Everything was peaceable till June, 1855. When I was alone one day two Indians came to kill me. We had the house fill of provisions. The dog scared them away.

The fall of ’54 was a great time. The Indians came from all over the Sound for salmon. We didn’t fear them until the next summer. But they were preparing then for the outbreak. My mother was always afraid of them.

The fish weir was built at our place and they carried of tons of dried salmon. January 11th the river overflowed the whole valley; then men who had been away came home and stayed two weeks. On the 22nd we had another overflow. Out folks and Mr. Neely went to work again. We all had to work for our bread, and butter we could not get. After this, we had a very nice winter. In March, we put in a garden, of which the Indians had the benefit.

On July 11th we had an election in our house. Allen Porter was there and said redskins were getting saucy; be believed there was going to be trouble. The men laughed at him, but it set me to thinking and watching, and there was not a strange Indian came into camp but that I knew of it. I was teaching at this time; had taught for six weeks. There were eight miners at our place fixing to go back to the mines. Amasa Miller was the only one that came back. The others were killed by the Indians.

There was no one afraid but Porter and I. Sometime in September he came in the morning. The Indians had run him all night long. His clothes were torn from him, his flesh scratched as if torn with iron hooks. I wish some of these “know-alls” could have seen him, as “seeing is believing.” He was so exhausted when he came to the river he did not have strength to get in the canoe without help.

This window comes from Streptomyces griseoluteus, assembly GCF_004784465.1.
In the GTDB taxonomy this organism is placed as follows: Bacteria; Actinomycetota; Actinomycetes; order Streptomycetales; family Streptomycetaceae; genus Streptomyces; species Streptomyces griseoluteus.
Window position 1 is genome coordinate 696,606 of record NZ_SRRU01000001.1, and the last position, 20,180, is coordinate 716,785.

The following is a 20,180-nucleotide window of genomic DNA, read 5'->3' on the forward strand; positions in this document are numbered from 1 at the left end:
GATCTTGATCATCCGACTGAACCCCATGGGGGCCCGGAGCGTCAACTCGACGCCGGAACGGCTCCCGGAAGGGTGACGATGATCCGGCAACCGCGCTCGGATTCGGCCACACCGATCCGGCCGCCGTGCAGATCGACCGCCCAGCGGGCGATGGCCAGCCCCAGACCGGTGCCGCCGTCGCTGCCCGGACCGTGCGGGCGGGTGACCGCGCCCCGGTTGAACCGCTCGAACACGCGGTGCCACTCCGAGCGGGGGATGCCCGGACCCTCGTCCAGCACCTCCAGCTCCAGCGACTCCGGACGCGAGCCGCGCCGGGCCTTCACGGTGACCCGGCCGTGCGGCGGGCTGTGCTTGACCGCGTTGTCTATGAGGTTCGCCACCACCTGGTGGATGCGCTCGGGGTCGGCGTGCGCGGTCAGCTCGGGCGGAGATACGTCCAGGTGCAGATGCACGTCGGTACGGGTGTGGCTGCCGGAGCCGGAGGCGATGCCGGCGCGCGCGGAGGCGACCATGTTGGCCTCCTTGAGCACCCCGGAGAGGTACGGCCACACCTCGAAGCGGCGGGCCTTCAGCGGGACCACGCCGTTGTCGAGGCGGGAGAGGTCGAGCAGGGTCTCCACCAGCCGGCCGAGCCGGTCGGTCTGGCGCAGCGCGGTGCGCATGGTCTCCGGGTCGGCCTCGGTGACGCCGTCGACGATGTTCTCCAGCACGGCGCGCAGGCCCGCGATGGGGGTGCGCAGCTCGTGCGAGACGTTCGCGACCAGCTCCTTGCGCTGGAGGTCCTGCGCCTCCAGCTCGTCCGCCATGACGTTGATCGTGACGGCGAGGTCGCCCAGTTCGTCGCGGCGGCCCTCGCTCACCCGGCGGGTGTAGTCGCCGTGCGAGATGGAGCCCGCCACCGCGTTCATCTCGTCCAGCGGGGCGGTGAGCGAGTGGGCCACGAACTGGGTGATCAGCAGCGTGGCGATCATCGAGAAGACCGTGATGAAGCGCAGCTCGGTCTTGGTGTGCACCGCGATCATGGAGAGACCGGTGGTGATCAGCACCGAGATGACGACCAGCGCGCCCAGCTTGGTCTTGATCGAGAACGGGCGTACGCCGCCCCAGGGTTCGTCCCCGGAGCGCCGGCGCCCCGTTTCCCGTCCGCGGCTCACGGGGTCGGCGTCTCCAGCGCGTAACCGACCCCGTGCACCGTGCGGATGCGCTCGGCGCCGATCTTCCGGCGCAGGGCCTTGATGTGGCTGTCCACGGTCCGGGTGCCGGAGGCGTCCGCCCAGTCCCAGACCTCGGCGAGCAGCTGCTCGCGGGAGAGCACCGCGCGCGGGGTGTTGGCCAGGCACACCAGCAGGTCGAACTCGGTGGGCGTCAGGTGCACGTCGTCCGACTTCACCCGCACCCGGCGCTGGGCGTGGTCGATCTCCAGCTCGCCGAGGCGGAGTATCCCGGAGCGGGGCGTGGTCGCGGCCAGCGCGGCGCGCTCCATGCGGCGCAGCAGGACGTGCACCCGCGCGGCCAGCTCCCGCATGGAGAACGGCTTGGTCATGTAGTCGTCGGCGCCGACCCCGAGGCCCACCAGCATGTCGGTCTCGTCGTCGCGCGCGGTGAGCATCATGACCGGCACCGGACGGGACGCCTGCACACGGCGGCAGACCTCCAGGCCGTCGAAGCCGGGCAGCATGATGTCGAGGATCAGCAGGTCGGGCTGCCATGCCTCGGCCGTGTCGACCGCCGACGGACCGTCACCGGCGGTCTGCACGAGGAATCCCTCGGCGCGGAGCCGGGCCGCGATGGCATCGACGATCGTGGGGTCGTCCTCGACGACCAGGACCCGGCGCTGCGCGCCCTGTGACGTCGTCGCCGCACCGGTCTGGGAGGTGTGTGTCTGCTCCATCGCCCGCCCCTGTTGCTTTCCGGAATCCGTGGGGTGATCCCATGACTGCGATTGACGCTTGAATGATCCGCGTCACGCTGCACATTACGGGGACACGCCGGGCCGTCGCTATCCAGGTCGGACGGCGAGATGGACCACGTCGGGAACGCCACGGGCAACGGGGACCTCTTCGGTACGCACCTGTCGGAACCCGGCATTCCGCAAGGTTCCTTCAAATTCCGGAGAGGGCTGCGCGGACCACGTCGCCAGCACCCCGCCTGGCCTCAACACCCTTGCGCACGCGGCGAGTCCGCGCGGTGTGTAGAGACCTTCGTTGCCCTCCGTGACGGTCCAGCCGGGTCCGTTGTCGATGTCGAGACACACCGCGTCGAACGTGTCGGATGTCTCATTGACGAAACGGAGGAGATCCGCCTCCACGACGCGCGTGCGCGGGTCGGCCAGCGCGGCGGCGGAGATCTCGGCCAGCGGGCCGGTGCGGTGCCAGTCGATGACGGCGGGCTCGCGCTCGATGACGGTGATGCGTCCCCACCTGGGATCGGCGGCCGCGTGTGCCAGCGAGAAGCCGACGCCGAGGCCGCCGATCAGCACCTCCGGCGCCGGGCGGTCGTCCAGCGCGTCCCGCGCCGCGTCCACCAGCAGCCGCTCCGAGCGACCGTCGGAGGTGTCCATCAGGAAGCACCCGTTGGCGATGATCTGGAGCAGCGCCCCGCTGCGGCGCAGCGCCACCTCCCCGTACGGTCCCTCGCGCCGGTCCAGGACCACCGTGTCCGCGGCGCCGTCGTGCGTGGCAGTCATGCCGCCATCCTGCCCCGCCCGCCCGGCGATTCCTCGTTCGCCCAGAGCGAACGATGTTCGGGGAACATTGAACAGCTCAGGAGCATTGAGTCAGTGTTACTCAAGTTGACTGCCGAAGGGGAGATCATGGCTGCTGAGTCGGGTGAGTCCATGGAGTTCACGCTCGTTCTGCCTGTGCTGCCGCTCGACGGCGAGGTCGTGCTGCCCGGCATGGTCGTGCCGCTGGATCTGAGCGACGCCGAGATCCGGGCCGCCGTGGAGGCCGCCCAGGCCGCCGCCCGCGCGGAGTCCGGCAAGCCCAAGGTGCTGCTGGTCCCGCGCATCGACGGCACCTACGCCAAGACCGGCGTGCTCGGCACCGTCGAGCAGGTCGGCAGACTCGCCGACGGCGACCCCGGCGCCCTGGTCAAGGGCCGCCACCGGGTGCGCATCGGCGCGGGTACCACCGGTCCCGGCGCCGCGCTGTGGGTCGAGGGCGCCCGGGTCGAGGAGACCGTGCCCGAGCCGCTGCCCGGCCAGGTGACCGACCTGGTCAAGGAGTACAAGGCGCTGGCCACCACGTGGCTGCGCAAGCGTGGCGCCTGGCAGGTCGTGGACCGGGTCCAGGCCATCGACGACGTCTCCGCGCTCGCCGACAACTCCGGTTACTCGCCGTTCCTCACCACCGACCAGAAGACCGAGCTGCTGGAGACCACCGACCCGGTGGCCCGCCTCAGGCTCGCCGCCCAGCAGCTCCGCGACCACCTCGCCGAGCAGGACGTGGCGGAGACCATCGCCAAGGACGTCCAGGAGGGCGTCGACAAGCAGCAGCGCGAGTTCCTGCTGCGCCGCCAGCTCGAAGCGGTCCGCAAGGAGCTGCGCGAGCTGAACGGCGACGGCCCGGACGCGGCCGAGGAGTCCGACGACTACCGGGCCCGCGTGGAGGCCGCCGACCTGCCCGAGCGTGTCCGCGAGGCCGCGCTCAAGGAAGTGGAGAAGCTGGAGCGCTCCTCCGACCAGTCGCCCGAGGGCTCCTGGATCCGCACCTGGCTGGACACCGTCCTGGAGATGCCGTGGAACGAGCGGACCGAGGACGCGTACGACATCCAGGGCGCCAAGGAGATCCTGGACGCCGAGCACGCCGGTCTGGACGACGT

All the families left their homes for Seattle, where we stayed two weeks. Acting Governor Mason and Judge Edward Lander said there was no danger and advised us to go back. May they be tormented through eternity by the ghosts of the murdered. We came back on Sunday night and found everything safe. Tuesday night Riley (a man we knew on the plains) and Cornell came and advised us to leave. We couldn’t get away to go and had to depend on the Indians. On Thursday old Whatoon, Seattle’s brother, sent his son, Charley, with a canoe to take us to Seattle. Oh, how the rain did pour. We stayed at Collin’s that night. They didn’t give us anything to eat, nor let us make a fire. Tired out, we lay down in our damp clothes, and in the morning had wind and tide to contend with. We got to Seattle at two o’clock Friday; met Frank Clark, late of Tacoma, who said we were foolish to be afraid. My father and husband were going on the jury in ten days, and stayed to take care of things. We meant to come home after courts if everything was all right.

After we left, my husband lay by the tent one night and heard old Kanasket trying to get old Whatoon to join them in war against the whites. He offered Watoon ponies and every other inducement to join them, even said the King George men would help them. Whatoon said “No,” and said he wouldn’t take to them. Old Whatoon tied to get the families that stayed on their places to leave but they wouldn’t. They said they might be killed and lose everything. They started to build a fort in an out-of-the-way place, as there was none on the river. October 21st, I met D. A. Neely. He said he had just brought his family from Tumwater, and was coming up home the next day. About two hours later Joe Lake came in, shot through the shoulder. He said he knew the neighbors were all killed; he had heard shots fired and women screaming. Still, the sympathizers said “nonsense.” October 22nd, a company of volunteers was organized with H. H. Tobin as captain. I know positively there were only four married men in the company. They were D. A. Neely, H. H. Tobin, G. A. Cox, and John M. Thomas. They came up the river and buried the dead.